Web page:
Cocktails downed, it’s time for dinner. Singapore’s iconic chilli crab cannot be missed, and Jumbo Seafood at Riverside Point serves up one of the city’s best versions. Don the complimentary bib and don’t be afraid to use your fingers. Order a side of mantou (fried buns) to mop up every last bit of the sublime sauce.

If you’ve still got fuel in the tank, the DJs and dance floors of mega-club Zouk are just steps away. Otherwise, a wander along the Quays of the river will help you digest your dinner before falling into bed after a full day in Singapore.

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Colourful hanging decoration in Little India, Singapore © Candy Yam / Getty

Day Two


On your second day, leave the buzz of the city behind and spend the morning at the spectacular Unesco World Heritage Site, the Singapore Botanic Gardens. Here, hours can easily slip away as you discover themed gardens, sprawling lawns and dense rainforests. When you’ve finished ambling through the greenery, head for a coffee at local expat favourite, Cluny Court, opposite the Botanic Garden MRT.

Take the MRT a few stops to frenetic Little India. Armed with an empty stomach, slip into the Tekka Centre and order buttery roti prata (dough-flour pancake) and murtabak (savoury stuffed pancake). Happily sated, head to the second level of the Tekka Centre for a bird’s-eye view of row upon row of brightly coloured saris on display. Then, head out into the surrounding lanes to discover the area’s aromatic spice stores, colourful temples and burgeoning street art scene.


Move on from your morning in Little India and hurtle at full pelt into the future at space-age Gardens by the Bay. The two cooled bio-dome conservatories offer both tropical and dry environments to explore, as well as a welcome respite from the midday heat. Together with the towering high-tech Supertrees and surrounding art-studded gardens, this urban planning masterpiece is an awe-inspiring sight to behold.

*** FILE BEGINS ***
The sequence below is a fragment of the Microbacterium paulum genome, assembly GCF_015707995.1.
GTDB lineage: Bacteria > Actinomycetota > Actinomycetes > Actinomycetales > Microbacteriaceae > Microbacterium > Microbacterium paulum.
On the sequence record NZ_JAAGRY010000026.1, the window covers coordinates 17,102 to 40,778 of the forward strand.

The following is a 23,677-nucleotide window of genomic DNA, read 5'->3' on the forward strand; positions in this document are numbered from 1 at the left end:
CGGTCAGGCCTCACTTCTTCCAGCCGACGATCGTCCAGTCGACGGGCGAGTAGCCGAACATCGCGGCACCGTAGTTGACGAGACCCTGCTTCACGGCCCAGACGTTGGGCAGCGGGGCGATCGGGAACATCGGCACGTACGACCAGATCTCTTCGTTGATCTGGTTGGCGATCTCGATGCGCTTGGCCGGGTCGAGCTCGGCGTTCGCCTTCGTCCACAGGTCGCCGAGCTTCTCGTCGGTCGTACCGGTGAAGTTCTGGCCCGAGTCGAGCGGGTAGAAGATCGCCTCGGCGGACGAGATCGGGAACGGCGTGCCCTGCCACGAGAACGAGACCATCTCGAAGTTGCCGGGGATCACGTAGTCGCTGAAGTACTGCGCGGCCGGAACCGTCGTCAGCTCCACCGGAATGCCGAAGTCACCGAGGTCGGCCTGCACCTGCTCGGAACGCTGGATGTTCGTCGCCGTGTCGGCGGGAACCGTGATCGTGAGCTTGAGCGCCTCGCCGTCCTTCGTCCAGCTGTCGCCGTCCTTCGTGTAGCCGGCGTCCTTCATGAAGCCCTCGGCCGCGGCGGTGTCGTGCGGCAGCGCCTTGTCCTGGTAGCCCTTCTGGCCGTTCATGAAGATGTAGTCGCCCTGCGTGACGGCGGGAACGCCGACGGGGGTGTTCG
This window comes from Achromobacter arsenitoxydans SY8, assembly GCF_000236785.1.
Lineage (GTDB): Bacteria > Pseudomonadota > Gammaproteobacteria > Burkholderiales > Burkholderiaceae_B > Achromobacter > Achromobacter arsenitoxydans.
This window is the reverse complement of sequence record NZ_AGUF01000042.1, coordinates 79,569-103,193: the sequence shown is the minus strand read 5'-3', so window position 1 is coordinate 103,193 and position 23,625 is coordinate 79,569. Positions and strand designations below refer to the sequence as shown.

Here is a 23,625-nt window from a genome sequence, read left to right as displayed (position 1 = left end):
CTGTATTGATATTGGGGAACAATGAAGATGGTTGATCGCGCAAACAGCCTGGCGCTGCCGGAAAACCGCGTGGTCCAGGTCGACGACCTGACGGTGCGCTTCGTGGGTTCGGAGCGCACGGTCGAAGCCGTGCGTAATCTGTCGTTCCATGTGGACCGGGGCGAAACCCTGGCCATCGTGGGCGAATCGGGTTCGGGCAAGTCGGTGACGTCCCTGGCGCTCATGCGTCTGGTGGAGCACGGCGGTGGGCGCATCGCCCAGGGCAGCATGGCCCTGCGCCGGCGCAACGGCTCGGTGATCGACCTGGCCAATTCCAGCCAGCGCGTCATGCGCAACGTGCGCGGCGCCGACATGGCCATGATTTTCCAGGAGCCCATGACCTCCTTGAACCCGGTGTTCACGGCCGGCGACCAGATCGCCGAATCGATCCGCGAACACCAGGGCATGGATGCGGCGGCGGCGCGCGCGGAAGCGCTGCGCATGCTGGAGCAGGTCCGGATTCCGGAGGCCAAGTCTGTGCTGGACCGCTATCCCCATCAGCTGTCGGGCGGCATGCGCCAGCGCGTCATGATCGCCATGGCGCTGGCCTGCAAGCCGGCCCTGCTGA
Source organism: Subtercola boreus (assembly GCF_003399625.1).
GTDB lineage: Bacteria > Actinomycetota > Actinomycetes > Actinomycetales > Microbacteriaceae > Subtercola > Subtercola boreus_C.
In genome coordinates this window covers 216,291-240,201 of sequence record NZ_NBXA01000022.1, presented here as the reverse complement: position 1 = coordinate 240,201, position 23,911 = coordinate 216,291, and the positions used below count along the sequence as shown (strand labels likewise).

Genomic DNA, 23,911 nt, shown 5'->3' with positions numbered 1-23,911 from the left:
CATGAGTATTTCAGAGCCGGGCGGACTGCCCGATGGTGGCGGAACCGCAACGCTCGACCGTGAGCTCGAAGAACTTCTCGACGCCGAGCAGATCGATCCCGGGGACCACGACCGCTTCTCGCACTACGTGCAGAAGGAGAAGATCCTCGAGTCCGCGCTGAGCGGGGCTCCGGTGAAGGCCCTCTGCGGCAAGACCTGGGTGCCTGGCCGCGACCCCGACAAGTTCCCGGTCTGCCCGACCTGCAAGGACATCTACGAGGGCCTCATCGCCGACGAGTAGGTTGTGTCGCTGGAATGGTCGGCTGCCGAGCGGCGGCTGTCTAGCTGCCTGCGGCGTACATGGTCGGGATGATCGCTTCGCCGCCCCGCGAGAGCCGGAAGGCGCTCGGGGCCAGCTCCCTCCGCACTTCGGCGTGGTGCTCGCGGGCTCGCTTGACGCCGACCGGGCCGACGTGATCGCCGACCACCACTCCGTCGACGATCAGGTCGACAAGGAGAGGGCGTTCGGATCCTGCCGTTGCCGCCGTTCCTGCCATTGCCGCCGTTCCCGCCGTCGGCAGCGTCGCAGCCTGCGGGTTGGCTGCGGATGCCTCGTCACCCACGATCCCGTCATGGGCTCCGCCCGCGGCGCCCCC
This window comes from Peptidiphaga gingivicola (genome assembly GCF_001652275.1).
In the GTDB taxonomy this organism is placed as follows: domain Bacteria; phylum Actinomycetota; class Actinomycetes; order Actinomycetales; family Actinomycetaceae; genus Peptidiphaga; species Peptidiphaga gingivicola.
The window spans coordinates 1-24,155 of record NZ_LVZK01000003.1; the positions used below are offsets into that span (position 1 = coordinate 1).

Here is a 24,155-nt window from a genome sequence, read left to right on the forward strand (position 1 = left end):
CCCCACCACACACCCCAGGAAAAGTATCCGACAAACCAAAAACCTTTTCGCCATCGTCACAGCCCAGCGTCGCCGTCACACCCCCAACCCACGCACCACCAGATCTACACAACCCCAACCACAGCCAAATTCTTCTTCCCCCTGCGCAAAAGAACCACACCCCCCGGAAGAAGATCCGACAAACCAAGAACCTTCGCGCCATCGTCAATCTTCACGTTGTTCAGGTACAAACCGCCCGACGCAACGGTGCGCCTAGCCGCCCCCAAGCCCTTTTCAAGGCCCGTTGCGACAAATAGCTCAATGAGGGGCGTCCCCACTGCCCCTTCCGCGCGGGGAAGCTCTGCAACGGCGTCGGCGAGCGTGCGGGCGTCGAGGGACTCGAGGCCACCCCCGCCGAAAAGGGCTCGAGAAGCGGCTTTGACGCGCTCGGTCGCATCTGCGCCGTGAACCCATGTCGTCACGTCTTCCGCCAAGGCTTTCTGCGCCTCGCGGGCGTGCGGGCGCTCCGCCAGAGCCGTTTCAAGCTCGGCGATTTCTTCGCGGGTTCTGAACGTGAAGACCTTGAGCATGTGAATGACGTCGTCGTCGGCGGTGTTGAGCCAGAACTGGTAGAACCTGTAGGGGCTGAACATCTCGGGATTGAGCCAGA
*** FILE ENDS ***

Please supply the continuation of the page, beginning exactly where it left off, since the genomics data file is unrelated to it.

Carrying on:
If you’ve got time and energy to spare, spend the latter part of the afternoon exploring the brightly painted laneways of Kampong Glam. Here, hip boutiques share the scene with traditional oriental carpet and textile shops, with many live music venues and cocktail dens hidden along the way.

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A white tiger at the Singapore Zoo © Lau Yan Wai (c) / Getty


If you’re looking to splash out, Singapore is not short on world-class fine dining restaurants. Among the most renowned are Waku Ghin, Odette and Whitegrass. Slightly easier on the wallet are trendy hotspots Ding Dong, Neon Pigeon, Artichoke and Cheek by Jowl. For budget-friendly chow, head to smoky Satay Street, where the melt-in-your-mouth satay pairs perfectly with a jug of ice-cold Tiger beer.

Cocktail connoisseurs can spend the rest of the evening ducking in and out of the hidden drinking dens of Amoy Street, or seek out the neon pink ‘Psychic’ sign that marks the entrance to Employees Only, or go bar hopping along trendy Club Street.

If the nightlife scene isn’t your thing, instead get up close and personal with nocturnal critters at Night Safari, next door to the acclaimed Singapore Zoo. Enjoy being whisked around in an open-sided shuttle tram through what feels like a wild, animal-filled jungle. Don’t worry, there are hidden barriers between you and the more dangerous beasts.

Finally, if you’ve got room for one last meal on the island, head to late-night institution Swee Choon, where delectable dim sum has been dished up for over 40 years.

Lonely Planet has produced this article for Singapore Airlines. All editorial views are those of Lonely Planet alone and reflect our policy of editorial independence and impartiality.